The High Court has dismissed an appeal against a decision of the Supreme Court of Nauru on refugee status and complementary protection. The appellant was a Sunni Pashtun from who sought refugee status or complementary protection on the basis of a well-founded fear of persecution by the Taliban in Peshawar for his actual or imputed political beliefs, based on series of attacks against him and his family members by the Taliban, the most recent of which related to extortion and coercion attempts, which the appellant refused to submit to (see ff). The Nauruan Refugee Status Review Tribunal found that the appellant faced a real threat of harm, but that he could also relocate to another area in Pakistan to avoid that harm, and consequently he was neither a refugee nor owed complementary protection by Nauru (at ). The NRSC upheld the Tribunal’s decision, holding that it had not erred in applying a reasonable internal relocation test, and did not fail to take into account the interests of the appellant’s children in finding that relocation was reasonable (at ).
The High Court (Kiefel CJ, Gageler and Nettle JJ) dismissed the appeal. Their Honours noted that the relevant statutory and treaty provisions were outlined in CRI026 (at ), and rejected DWN027’s arguments on ground one, on the relevance of the ability to relocate to the entitlement to complementary protection, as being ‘substantially the same’ as those given in CRI026, and rejected for the reasons given in that matter (at ).
Turning to Ground 2, that the Tribunal failed to take into account Nauru’s international obligation to give primary consideration to the best interests of the child in actions that involve children (under the Convention on the Rights of the Child), the Court held that while it raises complicated questions of the construction of that convention and the Refugees Convention, it is unnecessary to address those questions because the appellant did not adduce evidence before the Tribunal that the interests of his child would be adversely affected by the refusal of his claim: ‘In the circumstances of this case, that must be regarded as determinative of the issue’ (at ). While a tribunal operates in a partly inquisitorial way, here more than simply the evidence that the family included a young child was needed to consider that child’s best interest: the appellant’s evidence on the difficulties of relocation focused on his own individual problems, rather than those of his family as a whole, and he did not clarify how the child’s interest would be affected by accompanying him in the relocation (see ), and the Tribunal responded in full to the evidence on difficulties of relocation (at ).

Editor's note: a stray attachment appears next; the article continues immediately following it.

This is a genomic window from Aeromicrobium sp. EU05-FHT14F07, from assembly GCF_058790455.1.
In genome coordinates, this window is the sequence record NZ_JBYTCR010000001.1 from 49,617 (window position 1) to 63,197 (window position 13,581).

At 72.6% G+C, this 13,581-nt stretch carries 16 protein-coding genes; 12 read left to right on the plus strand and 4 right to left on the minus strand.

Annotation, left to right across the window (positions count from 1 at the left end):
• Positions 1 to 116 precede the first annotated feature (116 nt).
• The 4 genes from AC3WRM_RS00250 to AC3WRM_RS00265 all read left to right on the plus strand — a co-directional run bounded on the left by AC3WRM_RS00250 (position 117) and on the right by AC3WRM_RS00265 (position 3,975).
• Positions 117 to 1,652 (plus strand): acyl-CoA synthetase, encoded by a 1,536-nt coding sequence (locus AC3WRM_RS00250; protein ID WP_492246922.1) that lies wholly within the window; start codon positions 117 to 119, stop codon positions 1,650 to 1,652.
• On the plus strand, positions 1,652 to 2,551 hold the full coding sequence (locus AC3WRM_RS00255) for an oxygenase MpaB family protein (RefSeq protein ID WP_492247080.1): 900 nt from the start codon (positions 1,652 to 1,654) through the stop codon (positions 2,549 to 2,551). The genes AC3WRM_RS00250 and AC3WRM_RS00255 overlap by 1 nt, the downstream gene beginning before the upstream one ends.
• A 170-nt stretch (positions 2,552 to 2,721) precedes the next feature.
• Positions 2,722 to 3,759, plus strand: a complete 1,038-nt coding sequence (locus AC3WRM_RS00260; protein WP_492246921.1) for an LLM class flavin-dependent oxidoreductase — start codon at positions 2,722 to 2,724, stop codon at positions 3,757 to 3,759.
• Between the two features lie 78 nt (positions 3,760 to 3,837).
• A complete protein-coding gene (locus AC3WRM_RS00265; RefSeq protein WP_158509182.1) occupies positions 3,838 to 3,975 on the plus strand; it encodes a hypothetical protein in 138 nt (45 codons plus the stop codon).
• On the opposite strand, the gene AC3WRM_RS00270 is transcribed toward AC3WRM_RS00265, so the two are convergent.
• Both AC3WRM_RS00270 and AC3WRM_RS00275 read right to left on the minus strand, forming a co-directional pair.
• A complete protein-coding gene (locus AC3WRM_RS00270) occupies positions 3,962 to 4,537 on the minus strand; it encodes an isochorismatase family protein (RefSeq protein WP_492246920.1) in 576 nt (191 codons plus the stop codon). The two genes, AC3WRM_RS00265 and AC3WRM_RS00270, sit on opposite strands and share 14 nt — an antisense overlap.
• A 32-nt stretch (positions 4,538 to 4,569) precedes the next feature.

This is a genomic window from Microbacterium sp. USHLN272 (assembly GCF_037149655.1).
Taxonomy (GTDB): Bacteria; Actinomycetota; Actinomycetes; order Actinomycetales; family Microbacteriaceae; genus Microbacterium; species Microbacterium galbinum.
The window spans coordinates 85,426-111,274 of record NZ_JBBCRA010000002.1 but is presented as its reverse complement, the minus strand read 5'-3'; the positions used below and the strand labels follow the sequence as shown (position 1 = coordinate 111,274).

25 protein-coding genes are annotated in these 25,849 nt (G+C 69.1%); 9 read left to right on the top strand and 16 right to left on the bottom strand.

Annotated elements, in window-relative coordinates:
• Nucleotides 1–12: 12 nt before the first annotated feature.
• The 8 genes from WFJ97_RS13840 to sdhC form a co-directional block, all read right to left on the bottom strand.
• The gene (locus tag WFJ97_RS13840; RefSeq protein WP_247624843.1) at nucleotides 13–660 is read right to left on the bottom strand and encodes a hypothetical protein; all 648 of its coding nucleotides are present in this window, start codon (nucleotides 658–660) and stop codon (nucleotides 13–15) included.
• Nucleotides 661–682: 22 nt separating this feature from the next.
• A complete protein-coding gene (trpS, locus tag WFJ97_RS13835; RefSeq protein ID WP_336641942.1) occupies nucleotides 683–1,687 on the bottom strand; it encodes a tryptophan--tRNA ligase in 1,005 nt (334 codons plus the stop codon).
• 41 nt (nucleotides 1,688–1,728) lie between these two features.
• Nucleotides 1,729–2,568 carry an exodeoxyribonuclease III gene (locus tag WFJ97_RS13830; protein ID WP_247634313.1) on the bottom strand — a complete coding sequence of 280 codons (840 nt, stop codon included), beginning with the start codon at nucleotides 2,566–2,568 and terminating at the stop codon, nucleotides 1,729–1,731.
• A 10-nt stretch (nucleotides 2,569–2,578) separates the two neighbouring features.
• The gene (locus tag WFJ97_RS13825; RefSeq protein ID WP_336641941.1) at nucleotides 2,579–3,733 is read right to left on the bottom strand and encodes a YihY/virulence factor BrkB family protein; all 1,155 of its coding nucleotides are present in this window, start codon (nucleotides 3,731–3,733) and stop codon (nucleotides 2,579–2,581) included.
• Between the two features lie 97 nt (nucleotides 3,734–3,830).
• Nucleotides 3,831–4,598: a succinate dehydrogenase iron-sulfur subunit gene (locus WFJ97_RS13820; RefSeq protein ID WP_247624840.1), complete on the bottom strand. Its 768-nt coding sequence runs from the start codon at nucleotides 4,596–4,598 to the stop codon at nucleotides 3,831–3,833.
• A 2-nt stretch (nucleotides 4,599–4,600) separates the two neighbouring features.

Moving then to Ground 3, that the Tribunal had failed to consider all ‘integers’ of the claim for complementary protection, the Court held that each of these integers were unpersuasive (see ): the first equated a typographical error to a substantive failure to consider an issue; the second misconstrued a Tribunal member’s comment about a lack of reports on discrimination as accepting the proposition that there was discrimination against Pashtuns; the third was ‘wrong in fact’, in that the Tribunal dealt comprehensively with the evidence and submissions on the difficulties of relocation (at ff).
Having rejected the three grounds of appeal, the Court dismissed the appeal (at ).
|High Court Judgment|| HCA 20||16 May 2018|
|High Court Documents||DWN027|
|Full Court Hearings|| HCATrans 11||8 February 2018|
| HCATrans 8||7 February 2018|
|Appeal from NRSC|| NRSC 77||22 September 2017|